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  • Collet Chuck's? Closers?

    I'm leaning towards buying a 5mt to 5C collet sleave, and fabricating a draw tube and closer, but interested in those ER40 Chuck's that mount directly into my D1-4 spindle.
    Main purpose is to turn axles on model trains. Could simply just use the 4 jaw or the 3 jaw with machined softjaws. I just want very low run out and quick mounting.


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  • #2
    Originally posted by RB211 View Post
    I'm leaning towards buying a 5mt to 5C collet sleave, and fabricating a draw tube and closer, but interested in those ER40 Chuck's that mount directly into my D1-4 spindle.
    Main purpose is to turn axles on model trains. Could simply just use the 4 jaw or the 3 jaw with machined softjaws. I just want very low run out and quick mounting.


    Sent from my SM-G950U1 using Tapatalk
    You do realize why collet chucks were invented correct?

    Speed, do you produce 50-100 model train axles per day 5 days per week 50 weeks per year? If so a collet chuck and closer can not be beat.
    If not buy a stand alone collet chuck that will fit in your 4 jaw and can be dialed in when needed, Kalamazoo makes an excellent product, http://www.penntoolco.com/kalamazoo-...yABEgK1V_D_BwE
    They are also dead length which you will not achieve with a back closer.

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    • #3
      the more I use collets, the more I like them,
      lately I been using collets for common size drills, starter drills, etc.
      they are shorter than a chuck, less overhang, less runout.

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      • #4
        Originally posted by RB211 View Post
        I'm leaning towards buying a 5mt to 5C collet sleave, and fabricating a draw tube and closer, but interested in those ER40 Chuck's that mount directly into my D1-4 spindle.
        Go the 5c route. Given the choice, split collets are better for work holding.
        in Toronto Ontario - where are you?

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        • #5
          Originally posted by Bented View Post
          You do realize why collet chucks were invented correct?

          Speed, do you produce 50-100 model train axles per day 5 days per week 50 weeks per year? If so a collet chuck and closer can not be beat.
          If not buy a stand alone collet chuck that will fit in your 4 jaw and can be dialed in when needed, Kalamazoo makes an excellent product, http://www.penntoolco.com/kalamazoo-...yABEgK1V_D_BwE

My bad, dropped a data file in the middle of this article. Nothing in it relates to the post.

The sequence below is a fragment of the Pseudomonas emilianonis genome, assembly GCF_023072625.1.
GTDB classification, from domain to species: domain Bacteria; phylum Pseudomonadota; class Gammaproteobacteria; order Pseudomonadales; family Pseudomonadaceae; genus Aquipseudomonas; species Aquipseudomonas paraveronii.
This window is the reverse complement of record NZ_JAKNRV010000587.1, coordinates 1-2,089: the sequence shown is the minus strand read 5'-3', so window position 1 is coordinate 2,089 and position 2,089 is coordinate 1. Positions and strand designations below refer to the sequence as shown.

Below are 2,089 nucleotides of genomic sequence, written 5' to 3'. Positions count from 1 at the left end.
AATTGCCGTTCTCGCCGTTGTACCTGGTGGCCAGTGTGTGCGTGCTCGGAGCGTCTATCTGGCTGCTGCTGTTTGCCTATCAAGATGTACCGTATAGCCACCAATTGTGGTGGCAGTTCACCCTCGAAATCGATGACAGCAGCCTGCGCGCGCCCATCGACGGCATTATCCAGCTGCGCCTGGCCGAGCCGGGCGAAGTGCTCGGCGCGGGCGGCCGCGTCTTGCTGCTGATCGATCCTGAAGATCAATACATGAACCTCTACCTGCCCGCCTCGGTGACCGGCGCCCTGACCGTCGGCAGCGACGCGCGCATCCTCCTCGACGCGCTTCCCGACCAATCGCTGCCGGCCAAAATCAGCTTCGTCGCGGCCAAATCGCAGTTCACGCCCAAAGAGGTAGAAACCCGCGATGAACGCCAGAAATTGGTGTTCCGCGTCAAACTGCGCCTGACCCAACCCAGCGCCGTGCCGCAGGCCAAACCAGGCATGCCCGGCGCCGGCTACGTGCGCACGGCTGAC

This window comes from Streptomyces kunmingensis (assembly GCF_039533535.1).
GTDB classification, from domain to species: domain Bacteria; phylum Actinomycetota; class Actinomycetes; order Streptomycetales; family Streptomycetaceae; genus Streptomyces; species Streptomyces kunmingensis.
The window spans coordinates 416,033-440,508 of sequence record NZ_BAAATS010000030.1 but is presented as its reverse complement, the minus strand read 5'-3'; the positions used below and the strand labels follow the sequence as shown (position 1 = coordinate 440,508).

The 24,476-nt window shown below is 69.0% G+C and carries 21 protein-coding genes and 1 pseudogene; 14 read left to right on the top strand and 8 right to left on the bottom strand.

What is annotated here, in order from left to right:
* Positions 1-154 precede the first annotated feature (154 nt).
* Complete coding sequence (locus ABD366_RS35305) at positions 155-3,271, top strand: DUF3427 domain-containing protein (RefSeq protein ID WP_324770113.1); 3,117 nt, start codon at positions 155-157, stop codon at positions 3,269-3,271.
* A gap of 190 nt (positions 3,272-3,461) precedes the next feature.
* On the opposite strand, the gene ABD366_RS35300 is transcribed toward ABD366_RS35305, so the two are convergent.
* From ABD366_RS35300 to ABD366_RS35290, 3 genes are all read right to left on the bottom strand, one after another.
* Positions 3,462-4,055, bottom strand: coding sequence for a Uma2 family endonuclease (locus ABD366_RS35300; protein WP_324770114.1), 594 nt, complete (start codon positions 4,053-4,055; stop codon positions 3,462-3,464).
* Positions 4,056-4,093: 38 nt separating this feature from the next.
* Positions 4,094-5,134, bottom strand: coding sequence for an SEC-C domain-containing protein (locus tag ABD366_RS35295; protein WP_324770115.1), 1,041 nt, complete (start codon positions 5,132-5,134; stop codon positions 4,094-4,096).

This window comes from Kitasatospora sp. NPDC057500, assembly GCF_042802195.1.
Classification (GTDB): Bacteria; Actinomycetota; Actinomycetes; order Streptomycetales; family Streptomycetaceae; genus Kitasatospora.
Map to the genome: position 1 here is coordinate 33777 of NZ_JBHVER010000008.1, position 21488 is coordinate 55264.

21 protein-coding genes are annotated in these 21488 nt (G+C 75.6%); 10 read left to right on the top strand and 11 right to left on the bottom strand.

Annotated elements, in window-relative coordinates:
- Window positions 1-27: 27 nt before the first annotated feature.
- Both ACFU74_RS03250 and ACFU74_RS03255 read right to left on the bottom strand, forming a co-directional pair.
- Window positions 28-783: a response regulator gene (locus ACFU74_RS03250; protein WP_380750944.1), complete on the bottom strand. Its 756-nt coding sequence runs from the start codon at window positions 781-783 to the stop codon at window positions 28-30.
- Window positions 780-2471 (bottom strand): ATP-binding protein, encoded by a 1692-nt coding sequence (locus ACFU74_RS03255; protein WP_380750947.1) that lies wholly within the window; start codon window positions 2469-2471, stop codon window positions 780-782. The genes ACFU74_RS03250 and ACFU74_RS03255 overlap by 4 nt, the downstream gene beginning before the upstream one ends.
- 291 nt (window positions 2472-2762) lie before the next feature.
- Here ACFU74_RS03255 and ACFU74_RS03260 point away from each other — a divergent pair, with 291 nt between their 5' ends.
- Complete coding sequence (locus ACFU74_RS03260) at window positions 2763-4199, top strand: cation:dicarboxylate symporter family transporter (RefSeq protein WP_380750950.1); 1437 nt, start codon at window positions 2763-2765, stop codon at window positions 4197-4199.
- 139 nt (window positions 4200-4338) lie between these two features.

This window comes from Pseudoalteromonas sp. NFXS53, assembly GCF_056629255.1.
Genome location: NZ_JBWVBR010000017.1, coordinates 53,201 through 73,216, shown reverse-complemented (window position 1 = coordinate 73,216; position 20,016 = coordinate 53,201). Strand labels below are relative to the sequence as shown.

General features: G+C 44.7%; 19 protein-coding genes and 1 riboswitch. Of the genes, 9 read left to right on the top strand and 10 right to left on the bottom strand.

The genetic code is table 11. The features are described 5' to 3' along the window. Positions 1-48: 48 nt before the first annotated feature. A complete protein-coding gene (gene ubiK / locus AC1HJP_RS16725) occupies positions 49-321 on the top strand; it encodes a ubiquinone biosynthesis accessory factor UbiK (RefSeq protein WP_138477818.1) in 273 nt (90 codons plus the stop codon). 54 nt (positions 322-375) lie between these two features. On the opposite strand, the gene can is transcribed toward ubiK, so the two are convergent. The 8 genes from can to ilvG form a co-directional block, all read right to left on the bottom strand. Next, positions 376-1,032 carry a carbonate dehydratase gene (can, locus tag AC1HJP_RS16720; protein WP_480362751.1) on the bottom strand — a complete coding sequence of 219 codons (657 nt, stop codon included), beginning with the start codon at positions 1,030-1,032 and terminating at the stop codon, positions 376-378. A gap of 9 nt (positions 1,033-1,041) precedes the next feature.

They are also dead length which you will not achieve with a back closer.
          I like that way of thinking, however I plan on some rather small scale stuff and the thought of spinning my 8" 4jaw close to 4000 rpm if need be doesn't sit well, that's where the collet closer is nice.

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          • #6
            Originally posted by RB211 View Post
            I'm leaning towards buying a 5mt to 5C collet sleave, and fabricating a draw tube and closer, but interested in those ER40 Chuck's that mount directly into my D1-4 spindle.
            Collets are the bee's knees for holding small parts without having to dial them in.

            ER-40 collets range in size from 0.094 to 1.024 inches. You might find you need to hold something smaller than 0.094 - in which case, you might want to look at ER-32 collets instead (holds down to 0.020") or ER-20 collets (holds down to 0.015").

            5C collets range in size from 1/64th of an inch (or even smaller with a collet blank you drill/ream out) to 1.125". You can get 5C collet sets that take 1/8th inch steps, 1/16th steps, 1/32nd steps and 1/64th steps. You will find that your prices go up dramatically as you get into the smaller increment collet sets. I bought a Lyndex 1/32nd 5C collet set for my shop years ago, and it cost me over $600. Today, I've seen the same sort of set go for over $1K. Good quality 5C collet sets (Lyndex, Hardinge, etc) cost money.

            5C collets can provide you two things that ER-type collets cannot:

            - you can get 5C collets to work on hex, square or round parts
            - you can get "blank" 5C collets that you can drill/broach for whatever you want.

            ER-style collets give you a wider range of gripping sizes for each collet because they are a "parallel" closing style collet. The 5C is not. For 5C collets, it is important that you don't tighten them down on something too small, because you can 'spring' the collet and it won't hold the part properly.

            ER collets are primarily a tool-holding collet, whereas the 5C collet is used much more for workholding. There are 5C collet blocks which are very useful when milling a round part in a mill vise to quickly index the part over four or size side. There are 5C collet fixtures for grinders, lathes, etc. They're a good collet set to have for general manual machine shop work - but you'll spend more for a full set of 5C collets.

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            • #7
              Originally posted by Mcgyver View Post
              Go the 5c route. Given the choice, split collets are better for work holding.
              And go the direct spindle mount route, bolted to a backplate.
              5MT sleeve and you are straight away limiting options, ie no long pieces through the spindle etc.
              These days, if possible, spindle sleeve collet chucks belong on a mill only.

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              • #8
                Alright then, how about one of these Gator chucks? Made by Fuerda?